The hunt for Canada's corporate elite is over and three motor carriers have made it on the list. MSM Transportation, Quik X Transportation, and the Kriska Group of Companies hold the distinction of be...
The hunt for Canada’s corporate elite is over and three motor carriers have made it on the list. MSM Transportation, Quik X Transportation, and the Kriska Group of Companies hold the distinction of being named to the list of the 50 Best Managed Private Companies in Canada, a prestigious annual award offered by the National Post, Motortruck’s sister publication, as well as CIBC and Arthur Andersen. In the following pages, key executives from each carrier share their secrets to success in exclusive interviews.
PICKING THE BEST — How it’s done
Picking the elite companies that make up the Top 50 list is as meticulous as it is meritorious. The company executives of each company are interviewed about their way of doing business. They must provide an executive summary, answer a detailed questionnaire and take a delegation of accounting consultants on a plant tour. When the delegation finishes with the executives, it investigates the employees. Next, Arthur Andersen, the Toronto-based accounting firm, sifts through the entries to look at the nature of the business, signs of growth and what sort of best practices the company has in place. The results are further narrowed and reviewed by a panel of business experts to come up with the final list of the 50 Best Managed Private Companies in Canada.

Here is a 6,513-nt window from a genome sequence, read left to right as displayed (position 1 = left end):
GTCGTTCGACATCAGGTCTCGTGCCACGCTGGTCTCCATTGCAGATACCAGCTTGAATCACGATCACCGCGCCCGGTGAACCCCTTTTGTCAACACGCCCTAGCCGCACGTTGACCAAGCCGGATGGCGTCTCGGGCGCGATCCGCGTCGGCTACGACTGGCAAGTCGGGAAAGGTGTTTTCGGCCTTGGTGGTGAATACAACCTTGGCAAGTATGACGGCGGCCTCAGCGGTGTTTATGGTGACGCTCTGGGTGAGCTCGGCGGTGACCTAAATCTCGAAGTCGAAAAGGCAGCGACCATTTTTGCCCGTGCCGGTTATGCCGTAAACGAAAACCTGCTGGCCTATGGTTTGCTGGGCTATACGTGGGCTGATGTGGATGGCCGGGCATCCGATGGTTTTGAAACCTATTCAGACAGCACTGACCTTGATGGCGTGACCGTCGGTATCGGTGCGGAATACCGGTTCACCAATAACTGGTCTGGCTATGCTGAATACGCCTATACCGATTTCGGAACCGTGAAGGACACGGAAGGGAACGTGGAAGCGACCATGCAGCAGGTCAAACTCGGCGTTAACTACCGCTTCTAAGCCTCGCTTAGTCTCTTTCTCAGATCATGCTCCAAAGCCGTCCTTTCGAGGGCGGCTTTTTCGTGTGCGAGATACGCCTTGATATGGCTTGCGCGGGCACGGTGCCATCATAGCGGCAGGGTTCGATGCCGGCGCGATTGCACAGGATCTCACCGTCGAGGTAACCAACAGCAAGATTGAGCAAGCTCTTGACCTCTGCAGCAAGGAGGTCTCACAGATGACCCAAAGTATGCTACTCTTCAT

Bolton, Ont.’s MSM Transportation has been described as a sales and marketing company that just happens to be in the trucking business. And to co-owners Robert Murray and Michael McCarron, that’s just the way it ought to be.
MT: Your company revenues have grown close to 300 percent over the last five years and this is the second time you have won this prestigious award. What’s your secret to success?
McCarron: There a few things. We have a good growth plan and a sensible long-term strategy. And we have a unique sales system for this business. We are one of the few carriers to use a combination of our trucks and strategic business partners. Most trucking companies will only try to feed their own trucks. Our trucks are one part of our arsenal. Ultimately trucking is about on-time pick-up and delivery. By having our own trucks and strategic partners we can provide a fairly unique system. I certainly haven’t seen many like it in the industry. Most people are either pure freight brokers or pure trucking companies and their mandate is to fill their trucks.
MT: You now own a full complement of tractors and trailers. But you actually started out offering a freight brokerage service. What prompted you to make the investment in your own equipment?
McCarron: Seven to eight years ago we saw the gap between freight brokers and trucking companies getting closer and closer. Trucking companies were starting to get their own sales forces and own direct marketing. We felt if that continued the role of the freight broker would be totally eliminated especially with the move to technology. One thing that technology is doing is basically eliminating middlemen. Online marketplaces can now put shippers directly in touch with trucking companies. We felt we needed to get into trucks to protect our brokerage business. It also improved the perception of our company and gave us the presence we needed to get into larger accounts.
MT: So how does your freight brokerage service fit into your overall business today?
McCarron: Freight brokerage still brings in 50-55% of our revenues. Our trucks are the primary carrier. Then we have a top carrier of choice in every region which we don’t service with our trucks. They get first crack at every piece of freight. Most brokerage businesses that move the type of freight that we do would have 10-12 dispatchers. We have three. The other difference is that when we use outside carriers we always pay all our bills in 28 days and never shop freight around. You will never see MSM posting loads on websites because we don’t have to. People want to haul our freight.